Nebraska Watchdog has learned that Nebraska State Treasurer Shane Osborn’s controversial divorce has taken another twist.
Five months ago Osborn’s wife, Teri, accused Osborn of physically abusing her for seven years. The allegations were part of Teri Osborn’s request for a protection order against her husband. Now the case has gone full circle and according to the State Treasurer’s lawyer, Shane Osborn has been granted temporary custody of the couple’s children.
Attorney William Bianco told Nebraska Watchdog that during a court hearing today Douglas County District Court Judge Greg Schatz signed the temporary order. Bianco said he expects Shane Osborn will be granted permanent custody in the near future. Bianco also said the couple has been “working together” to resolve their differences. According to Bianco, Teri Osborn will have “liberal visitation rights.” Bianco also told Nebraska Watchdog that during today’s hearing Teri Osborn dismissed her attorney.
Earlier this year Osborn moved out of his Douglas County home where his wife and children lived. But according to Bianco a few weeks ago Osborn moved back into the house and is living there with the children. Bianco said when Osborn returned to the house, Teri Osborn moved out. According to Bianco, Osborn will pay his wife $2,000 dollars a month. Bianco did not say how long the payments will last.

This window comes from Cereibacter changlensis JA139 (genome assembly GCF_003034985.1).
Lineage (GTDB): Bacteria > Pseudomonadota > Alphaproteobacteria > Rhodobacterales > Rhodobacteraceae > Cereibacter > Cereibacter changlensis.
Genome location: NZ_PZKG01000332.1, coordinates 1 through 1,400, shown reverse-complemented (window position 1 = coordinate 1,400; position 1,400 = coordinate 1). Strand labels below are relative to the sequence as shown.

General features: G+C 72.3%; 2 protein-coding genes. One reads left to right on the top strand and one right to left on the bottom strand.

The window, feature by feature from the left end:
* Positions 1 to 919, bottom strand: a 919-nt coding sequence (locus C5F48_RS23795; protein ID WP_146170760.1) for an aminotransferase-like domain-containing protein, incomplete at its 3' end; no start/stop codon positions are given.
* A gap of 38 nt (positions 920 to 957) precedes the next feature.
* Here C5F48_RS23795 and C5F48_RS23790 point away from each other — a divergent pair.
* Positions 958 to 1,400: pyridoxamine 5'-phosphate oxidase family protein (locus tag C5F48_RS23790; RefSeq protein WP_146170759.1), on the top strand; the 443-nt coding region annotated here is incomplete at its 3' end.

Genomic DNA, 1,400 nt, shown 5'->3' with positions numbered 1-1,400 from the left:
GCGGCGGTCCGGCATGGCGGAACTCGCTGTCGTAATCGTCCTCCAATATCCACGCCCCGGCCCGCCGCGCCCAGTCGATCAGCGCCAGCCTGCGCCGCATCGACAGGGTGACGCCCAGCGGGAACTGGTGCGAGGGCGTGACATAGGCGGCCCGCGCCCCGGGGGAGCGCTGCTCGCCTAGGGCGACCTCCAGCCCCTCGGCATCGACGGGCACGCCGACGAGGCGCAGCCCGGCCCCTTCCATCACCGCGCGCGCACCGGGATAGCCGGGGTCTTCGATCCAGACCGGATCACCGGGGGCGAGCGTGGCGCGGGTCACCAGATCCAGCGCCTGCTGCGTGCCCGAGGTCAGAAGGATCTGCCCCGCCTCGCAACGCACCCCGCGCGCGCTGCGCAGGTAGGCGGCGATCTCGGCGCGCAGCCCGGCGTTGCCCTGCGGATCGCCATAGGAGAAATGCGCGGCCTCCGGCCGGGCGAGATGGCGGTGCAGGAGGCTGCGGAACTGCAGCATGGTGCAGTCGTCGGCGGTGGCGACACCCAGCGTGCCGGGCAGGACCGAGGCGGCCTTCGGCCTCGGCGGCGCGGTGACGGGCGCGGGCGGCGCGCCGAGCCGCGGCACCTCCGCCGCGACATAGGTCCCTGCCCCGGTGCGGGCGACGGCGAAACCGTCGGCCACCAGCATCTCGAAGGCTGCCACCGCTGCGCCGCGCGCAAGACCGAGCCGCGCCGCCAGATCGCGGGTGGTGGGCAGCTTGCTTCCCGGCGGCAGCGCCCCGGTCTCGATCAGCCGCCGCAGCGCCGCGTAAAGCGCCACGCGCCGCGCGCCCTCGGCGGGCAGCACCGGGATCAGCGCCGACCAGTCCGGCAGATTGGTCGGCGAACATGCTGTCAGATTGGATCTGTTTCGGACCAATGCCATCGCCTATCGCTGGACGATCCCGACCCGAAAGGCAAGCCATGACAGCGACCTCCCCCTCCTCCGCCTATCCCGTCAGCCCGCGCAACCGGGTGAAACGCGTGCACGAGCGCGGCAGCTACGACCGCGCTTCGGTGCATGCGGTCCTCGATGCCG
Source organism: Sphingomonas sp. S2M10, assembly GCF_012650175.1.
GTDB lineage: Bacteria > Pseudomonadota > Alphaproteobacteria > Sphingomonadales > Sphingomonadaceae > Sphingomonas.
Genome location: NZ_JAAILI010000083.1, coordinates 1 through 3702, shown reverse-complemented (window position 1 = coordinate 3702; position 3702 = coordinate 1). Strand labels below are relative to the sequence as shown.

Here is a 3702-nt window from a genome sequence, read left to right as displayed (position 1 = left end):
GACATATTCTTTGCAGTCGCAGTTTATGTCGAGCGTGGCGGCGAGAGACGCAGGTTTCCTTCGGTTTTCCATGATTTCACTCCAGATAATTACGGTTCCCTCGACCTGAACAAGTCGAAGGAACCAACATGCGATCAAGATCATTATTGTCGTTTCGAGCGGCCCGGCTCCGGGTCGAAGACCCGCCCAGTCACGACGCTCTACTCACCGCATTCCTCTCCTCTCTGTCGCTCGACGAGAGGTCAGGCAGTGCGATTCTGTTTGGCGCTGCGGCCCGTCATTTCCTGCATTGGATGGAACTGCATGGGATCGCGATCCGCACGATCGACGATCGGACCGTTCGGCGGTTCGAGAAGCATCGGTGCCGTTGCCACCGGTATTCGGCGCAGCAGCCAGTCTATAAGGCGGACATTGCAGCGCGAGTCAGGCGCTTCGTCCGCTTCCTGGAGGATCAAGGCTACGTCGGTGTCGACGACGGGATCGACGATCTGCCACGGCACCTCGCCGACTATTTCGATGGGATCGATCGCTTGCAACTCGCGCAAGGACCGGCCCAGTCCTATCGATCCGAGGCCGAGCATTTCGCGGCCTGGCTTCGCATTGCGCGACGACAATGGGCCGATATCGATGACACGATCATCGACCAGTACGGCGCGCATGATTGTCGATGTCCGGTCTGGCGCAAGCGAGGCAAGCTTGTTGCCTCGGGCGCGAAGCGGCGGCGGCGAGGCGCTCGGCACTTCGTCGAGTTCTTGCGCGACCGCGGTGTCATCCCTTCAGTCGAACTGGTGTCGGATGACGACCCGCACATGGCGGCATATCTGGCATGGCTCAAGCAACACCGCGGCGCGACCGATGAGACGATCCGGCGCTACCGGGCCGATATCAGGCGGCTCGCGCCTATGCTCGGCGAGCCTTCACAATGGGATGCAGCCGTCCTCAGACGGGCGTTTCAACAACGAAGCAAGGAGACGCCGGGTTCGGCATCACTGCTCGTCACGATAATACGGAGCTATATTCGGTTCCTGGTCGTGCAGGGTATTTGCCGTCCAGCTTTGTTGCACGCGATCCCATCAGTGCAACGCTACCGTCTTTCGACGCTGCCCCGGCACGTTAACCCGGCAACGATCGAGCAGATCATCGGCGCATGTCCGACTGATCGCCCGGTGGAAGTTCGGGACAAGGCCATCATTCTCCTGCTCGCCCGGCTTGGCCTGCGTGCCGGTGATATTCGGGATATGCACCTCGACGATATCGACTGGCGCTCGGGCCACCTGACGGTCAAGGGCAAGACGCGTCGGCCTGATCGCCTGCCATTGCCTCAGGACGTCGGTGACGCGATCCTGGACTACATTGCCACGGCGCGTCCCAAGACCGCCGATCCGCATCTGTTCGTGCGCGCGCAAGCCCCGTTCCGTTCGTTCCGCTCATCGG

Shane Osborn filed for divorce on March 17, 2009. In May, 2009 Teri Osborn signed an affidavit stating that on Christmas Day, 2008 “Shane and I got into an argument and he started to beat me, punching me all over my body.” The State Treasurer denied the allegations but Osborn, who was elected in 2006, decided not to run for re-election next year.
Osborn, who was a Navy pilot, became internationally known as a war hero in 2001. During a routine mission in the Pacific, Osborn’s plane was intercepted by a Chinese fighter jet. The jet hit Osborn’s plane, causing it to flip and go into a fast fall. Osborn landed the plane safely on China’s Hainan Island but not before ordering his 23-member crew to destroy sensitive intelligence materials that were on board.
Osborn and his crew were detained and interrogated by the Chinese for more than a week.
After they were released Osborn received the Distinguished Flying Cross Award and the Meritorious Service Award.
Reported by Joe Jordan, firstname.lastname@example.org